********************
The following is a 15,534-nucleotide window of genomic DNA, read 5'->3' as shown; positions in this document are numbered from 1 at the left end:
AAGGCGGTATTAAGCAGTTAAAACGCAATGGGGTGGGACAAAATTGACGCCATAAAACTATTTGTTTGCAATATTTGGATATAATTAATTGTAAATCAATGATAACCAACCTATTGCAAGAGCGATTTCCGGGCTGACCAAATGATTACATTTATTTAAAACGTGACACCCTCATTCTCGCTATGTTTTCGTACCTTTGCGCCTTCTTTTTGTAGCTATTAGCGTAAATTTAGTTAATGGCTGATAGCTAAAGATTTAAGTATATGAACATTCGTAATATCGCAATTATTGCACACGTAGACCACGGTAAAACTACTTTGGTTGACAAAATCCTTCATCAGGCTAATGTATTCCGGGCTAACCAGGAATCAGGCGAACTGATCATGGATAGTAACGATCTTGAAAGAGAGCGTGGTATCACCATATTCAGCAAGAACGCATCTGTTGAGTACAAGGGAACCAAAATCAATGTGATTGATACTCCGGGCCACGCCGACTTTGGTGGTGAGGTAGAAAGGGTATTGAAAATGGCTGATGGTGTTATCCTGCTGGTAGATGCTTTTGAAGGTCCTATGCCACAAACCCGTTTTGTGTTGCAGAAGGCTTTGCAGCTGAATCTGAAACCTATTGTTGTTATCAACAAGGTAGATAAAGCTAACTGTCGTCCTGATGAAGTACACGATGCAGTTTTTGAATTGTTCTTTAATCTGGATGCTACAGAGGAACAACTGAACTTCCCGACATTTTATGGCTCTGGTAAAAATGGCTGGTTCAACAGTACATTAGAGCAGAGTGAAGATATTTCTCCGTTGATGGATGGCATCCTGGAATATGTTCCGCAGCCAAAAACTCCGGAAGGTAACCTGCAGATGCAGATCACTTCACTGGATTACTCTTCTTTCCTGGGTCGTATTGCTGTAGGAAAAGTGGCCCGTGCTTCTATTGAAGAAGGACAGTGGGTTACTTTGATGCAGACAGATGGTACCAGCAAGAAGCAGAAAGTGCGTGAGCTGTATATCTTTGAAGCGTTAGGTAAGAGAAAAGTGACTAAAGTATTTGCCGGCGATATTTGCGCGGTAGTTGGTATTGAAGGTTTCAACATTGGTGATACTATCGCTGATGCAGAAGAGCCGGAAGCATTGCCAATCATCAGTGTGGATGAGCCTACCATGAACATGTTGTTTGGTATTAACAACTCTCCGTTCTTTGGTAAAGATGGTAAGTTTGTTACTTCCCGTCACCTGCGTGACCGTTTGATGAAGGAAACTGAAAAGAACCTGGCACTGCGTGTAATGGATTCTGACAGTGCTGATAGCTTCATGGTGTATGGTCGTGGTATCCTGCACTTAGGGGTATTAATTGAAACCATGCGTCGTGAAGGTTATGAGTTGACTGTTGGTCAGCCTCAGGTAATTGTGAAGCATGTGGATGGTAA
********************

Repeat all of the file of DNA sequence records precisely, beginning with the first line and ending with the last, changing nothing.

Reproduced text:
The following is a 15,534-nucleotide window of genomic DNA, read 5'->3' as shown; positions in this document are numbered from 1 at the left end:
AAGGCGGTATTAAGCAGTTAAAACGCAATGGGGTGGGACAAAATTGACGCCATAAAACTATTTGTTTGCAATATTTGGATATAATTAATTGTAAATCAATGATAACCAACCTATTGCAAGAGCGATTTCCGGGCTGACCAAATGATTACATTTATTTAAAACGTGACACCCTCATTCTCGCTATGTTTTCGTACCTTTGCGCCTTCTTTTTGTAGCTATTAGCGTAAATTTAGTTAATGGCTGATAGCTAAAGATTTAAGTATATGAACATTCGTAATATCGCAATTATTGCACACGTAGACCACGGTAAAACTACTTTGGTTGACAAAATCCTTCATCAGGCTAATGTATTCCGGGCTAACCAGGAATCAGGCGAACTGATCATGGATAGTAACGATCTTGAAAGAGAGCGTGGTATCACCATATTCAGCAAGAACGCATCTGTTGAGTACAAGGGAACCAAAATCAATGTGATTGATACTCCGGGCCACGCCGACTTTGGTGGTGAGGTAGAAAGGGTATTGAAAATGGCTGATGGTGTTATCCTGCTGGTAGATGCTTTTGAAGGTCCTATGCCACAAACCCGTTTTGTGTTGCAGAAGGCTTTGCAGCTGAATCTGAAACCTATTGTTGTTATCAACAAGGTAGATAAAGCTAACTGTCGTCCTGATGAAGTACACGATGCAGTTTTTGAATTGTTCTTTAATCTGGATGCTACAGAGGAACAACTGAACTTCCCGACATTTTATGGCTCTGGTAAAAATGGCTGGTTCAACAGTACATTAGAGCAGAGTGAAGATATTTCTCCGTTGATGGATGGCATCCTGGAATATGTTCCGCAGCCAAAAACTCCGGAAGGTAACCTGCAGATGCAGATCACTTCACTGGATTACTCTTCTTTCCTGGGTCGTATTGCTGTAGGAAAAGTGGCCCGTGCTTCTATTGAAGAAGGACAGTGGGTTACTTTGATGCAGACAGATGGTACCAGCAAGAAGCAGAAAGTGCGTGAGCTGTATATCTTTGAAGCGTTAGGTAAGAGAAAAGTGACTAAAGTATTTGCCGGCGATATTTGCGCGGTAGTTGGTATTGAAGGTTTCAACATTGGTGATACTATCGCTGATGCAGAAGAGCCGGAAGCATTGCCAATCATCAGTGTGGATGAGCCTACCATGAACATGTTGTTTGGTATTAACAACTCTCCGTTCTTTGGTAAAGATGGTAAGTTTGTTACTTCCCGTCACCTGCGTGACCGTTTGATGAAGGAAACTGAAAAGAACCTGGCACTGCGTGTAATGGATTCTGACAGTGCTGATAGCTTCATGGTGTATGGTCGTGGTATCCTGCACTTAGGGGTATTAATTGAAACCATGCGTCGTGAAGGTTATGAGTTGACTGTTGGTCAGCCTCAGGTAATTGTGAAGCATGTGGATGGTAA